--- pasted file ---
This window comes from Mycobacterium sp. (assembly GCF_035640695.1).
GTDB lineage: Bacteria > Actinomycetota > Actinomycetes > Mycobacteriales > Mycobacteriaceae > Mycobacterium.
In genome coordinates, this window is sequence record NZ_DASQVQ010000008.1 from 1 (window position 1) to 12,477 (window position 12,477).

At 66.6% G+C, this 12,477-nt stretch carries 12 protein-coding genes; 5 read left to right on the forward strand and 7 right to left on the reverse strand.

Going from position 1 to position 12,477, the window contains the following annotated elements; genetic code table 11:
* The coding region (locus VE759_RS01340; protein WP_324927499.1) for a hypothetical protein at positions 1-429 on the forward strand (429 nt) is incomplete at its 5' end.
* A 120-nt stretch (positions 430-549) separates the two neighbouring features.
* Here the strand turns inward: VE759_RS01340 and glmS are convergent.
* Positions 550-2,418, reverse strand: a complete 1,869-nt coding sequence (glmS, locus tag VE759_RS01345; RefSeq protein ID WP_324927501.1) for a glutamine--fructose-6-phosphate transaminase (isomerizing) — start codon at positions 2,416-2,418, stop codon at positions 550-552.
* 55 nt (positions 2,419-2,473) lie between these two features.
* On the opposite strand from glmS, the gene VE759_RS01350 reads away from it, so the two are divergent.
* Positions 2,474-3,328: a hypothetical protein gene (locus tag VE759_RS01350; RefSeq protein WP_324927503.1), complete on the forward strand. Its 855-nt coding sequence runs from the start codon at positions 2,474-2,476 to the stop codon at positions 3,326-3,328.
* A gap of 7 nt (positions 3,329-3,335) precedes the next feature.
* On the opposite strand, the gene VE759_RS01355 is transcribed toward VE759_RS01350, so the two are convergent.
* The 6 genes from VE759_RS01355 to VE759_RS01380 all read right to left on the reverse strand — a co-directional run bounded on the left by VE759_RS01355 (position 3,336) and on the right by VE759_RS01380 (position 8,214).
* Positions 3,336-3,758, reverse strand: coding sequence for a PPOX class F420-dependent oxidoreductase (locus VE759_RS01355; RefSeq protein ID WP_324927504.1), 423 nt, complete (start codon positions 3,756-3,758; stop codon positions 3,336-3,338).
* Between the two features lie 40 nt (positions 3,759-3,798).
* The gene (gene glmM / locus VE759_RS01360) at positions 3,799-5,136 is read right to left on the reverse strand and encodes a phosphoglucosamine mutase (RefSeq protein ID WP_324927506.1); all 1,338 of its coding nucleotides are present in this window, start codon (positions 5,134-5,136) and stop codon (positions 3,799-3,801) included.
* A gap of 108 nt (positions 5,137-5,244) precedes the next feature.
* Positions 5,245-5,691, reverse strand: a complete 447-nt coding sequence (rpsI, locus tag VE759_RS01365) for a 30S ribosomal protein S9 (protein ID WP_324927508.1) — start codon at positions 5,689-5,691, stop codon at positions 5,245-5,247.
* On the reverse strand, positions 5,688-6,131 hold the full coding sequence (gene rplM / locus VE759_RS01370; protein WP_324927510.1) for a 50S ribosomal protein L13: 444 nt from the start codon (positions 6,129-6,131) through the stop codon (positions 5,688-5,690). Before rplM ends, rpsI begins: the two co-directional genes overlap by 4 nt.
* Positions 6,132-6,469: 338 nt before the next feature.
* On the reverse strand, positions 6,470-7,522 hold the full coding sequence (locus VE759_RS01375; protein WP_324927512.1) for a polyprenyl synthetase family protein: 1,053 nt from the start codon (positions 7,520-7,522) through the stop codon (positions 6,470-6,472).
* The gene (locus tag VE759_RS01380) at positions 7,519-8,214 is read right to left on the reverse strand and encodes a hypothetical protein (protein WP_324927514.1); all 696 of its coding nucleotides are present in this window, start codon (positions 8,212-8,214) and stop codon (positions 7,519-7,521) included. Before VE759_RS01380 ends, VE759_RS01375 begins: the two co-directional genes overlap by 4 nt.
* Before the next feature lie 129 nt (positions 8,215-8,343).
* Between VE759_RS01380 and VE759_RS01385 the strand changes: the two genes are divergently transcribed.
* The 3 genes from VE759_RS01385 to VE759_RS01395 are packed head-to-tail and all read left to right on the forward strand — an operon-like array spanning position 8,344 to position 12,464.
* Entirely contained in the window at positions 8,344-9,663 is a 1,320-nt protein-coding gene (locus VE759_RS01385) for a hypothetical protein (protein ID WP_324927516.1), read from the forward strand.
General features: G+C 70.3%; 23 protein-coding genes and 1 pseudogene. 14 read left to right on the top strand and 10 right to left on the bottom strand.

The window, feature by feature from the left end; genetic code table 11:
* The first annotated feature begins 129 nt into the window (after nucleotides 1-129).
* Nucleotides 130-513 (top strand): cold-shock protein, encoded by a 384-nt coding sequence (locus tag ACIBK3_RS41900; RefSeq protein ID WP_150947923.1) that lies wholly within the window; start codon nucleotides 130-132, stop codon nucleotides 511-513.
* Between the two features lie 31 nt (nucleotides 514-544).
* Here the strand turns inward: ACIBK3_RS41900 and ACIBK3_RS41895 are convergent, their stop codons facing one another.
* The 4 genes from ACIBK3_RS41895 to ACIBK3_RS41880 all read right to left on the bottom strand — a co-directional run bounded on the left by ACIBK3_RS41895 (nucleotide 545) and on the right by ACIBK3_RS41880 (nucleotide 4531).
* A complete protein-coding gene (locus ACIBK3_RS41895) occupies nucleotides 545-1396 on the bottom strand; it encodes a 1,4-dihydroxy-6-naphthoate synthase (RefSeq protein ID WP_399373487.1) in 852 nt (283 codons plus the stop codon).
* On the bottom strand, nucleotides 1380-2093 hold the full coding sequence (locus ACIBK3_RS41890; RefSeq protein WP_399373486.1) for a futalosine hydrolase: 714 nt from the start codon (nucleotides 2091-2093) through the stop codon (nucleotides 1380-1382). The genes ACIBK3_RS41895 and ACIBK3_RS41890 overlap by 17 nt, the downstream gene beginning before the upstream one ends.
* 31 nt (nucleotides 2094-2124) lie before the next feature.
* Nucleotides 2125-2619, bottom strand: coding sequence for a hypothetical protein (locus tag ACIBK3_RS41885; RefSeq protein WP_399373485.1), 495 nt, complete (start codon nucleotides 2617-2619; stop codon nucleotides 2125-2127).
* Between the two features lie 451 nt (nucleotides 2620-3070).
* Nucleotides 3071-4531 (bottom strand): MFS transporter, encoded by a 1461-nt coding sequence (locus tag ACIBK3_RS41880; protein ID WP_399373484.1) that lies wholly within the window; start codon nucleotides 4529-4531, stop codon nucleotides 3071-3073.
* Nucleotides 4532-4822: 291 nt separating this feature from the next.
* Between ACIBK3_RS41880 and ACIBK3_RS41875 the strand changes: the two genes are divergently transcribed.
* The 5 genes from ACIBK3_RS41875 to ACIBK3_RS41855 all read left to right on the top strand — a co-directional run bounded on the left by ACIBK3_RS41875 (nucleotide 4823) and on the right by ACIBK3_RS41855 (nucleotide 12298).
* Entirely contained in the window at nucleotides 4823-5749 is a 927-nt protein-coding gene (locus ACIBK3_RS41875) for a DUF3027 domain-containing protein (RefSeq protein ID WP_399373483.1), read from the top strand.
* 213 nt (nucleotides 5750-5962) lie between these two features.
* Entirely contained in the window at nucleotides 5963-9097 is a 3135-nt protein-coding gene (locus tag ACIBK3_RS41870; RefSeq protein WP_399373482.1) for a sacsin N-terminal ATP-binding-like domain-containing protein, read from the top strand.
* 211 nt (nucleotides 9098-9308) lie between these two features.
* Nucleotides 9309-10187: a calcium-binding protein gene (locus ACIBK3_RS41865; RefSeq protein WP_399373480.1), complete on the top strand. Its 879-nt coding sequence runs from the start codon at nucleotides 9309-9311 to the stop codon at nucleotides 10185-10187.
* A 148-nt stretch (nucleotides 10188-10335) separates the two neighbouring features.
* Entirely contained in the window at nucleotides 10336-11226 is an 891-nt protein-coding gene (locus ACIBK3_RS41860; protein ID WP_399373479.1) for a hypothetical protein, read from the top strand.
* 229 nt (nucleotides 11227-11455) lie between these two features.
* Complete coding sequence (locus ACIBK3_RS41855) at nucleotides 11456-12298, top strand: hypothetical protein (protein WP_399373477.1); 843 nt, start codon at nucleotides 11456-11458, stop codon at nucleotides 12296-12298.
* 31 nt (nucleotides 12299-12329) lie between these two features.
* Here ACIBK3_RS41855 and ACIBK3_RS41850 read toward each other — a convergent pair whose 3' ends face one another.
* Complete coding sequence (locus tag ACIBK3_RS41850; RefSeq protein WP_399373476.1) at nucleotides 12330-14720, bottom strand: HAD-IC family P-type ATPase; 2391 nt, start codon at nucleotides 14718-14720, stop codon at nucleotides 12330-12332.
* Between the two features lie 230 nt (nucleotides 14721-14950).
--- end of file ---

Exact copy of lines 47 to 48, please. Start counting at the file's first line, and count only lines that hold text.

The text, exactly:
* Entirely contained in the window at nucleotides 5963-9097 is a 3135-nt protein-coding gene (locus tag ACIBK3_RS41870; RefSeq protein WP_399373482.1) for a sacsin N-terminal ATP-binding-like domain-containing protein, read from the top strand.
* 211 nt (nucleotides 9098-9308) lie between these two features.